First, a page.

Shortly before 7 p.m., a wave of applause began rippling across the stands and grew into a mighty sound. Walking side by side toward the platform at second base were Billy Graham and Richard M. Nixon, Vice President of the United States. They were trailed by guards, friends, and a few who sneaked in under the blanket of applause.

The Vice President, during the short walk, remarked to Graham that it must bring a great satisfaction to attract the largest crowd in the history of Yankee Stadium.

“I didn’t fill this place,” Graham replied. “God did it.”

In the opening moments of the program all stood and said the Lord’s Prayer. Later, another mighty sound rolled across the surrounding blocks as the voices joined in singing “All Hail the Power of Jesus Name.”

It seemed impossible that complete quietness could come to such a throng, but it did as George Beverly Shea and the 4,000-voice choir, superbly led by Cliff Barrows, sang “How Great Thou Art.”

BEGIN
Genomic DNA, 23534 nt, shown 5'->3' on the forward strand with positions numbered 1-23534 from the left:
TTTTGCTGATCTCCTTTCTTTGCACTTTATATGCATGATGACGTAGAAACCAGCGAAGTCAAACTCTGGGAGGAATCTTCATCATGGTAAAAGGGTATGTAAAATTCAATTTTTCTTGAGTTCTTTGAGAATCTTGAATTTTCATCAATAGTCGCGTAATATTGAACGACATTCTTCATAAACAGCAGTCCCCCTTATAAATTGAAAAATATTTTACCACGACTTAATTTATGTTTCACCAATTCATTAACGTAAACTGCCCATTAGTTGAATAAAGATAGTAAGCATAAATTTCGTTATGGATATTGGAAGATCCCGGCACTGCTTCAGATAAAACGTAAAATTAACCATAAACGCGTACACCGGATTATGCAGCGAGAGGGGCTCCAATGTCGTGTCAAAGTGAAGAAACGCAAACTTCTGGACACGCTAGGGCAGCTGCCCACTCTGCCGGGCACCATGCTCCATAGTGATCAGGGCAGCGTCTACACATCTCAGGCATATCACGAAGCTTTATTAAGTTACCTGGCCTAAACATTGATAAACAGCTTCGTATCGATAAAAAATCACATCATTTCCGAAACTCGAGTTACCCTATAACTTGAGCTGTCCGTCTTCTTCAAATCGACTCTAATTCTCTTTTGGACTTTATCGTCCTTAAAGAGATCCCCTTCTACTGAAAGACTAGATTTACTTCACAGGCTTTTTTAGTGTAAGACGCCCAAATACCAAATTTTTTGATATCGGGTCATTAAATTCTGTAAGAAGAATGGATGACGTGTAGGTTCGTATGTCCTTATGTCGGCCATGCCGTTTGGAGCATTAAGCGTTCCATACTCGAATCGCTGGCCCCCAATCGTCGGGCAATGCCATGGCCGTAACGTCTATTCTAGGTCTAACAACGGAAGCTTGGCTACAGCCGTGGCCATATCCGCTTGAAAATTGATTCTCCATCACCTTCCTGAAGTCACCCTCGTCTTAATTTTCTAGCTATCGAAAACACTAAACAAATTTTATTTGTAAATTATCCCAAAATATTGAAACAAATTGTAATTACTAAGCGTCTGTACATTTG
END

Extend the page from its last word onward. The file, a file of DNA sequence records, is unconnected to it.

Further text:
After moving his eyes slowly around the vast expanses, Graham said in his opening remarks:

“A fellow was walking home alone through the graveyard one night and fell into an open grave that had been dug during the day. He pulled up roots and clods of dirt in a desperate effort to get out, but couldn’t make it. Exhausted, he sat down in a corner to wait for daylight. It wasn’t long before another fellow came walking along and fell into the same grave. He tried with all his might to get out but wasn’t getting anywhere. The man who had been dozing over in the corner touched him on the shoulder and said, ‘you can’t get out of here.’ But he did!

“They said Yankee Stadium wouldn’t be filled, but it is. God has done this and all the honor, credit and glory must go to Him. You can destroy my ministry by praising me for this. The Bible says God will not share His glory with another.”

Mr. Nixon, who was given a standing ovation, said: “I bring you a message from one who is a very good friend of Billy Graham and one who would have been here if his duties had allowed him, the greetings and best wishes of President Eisenhower.”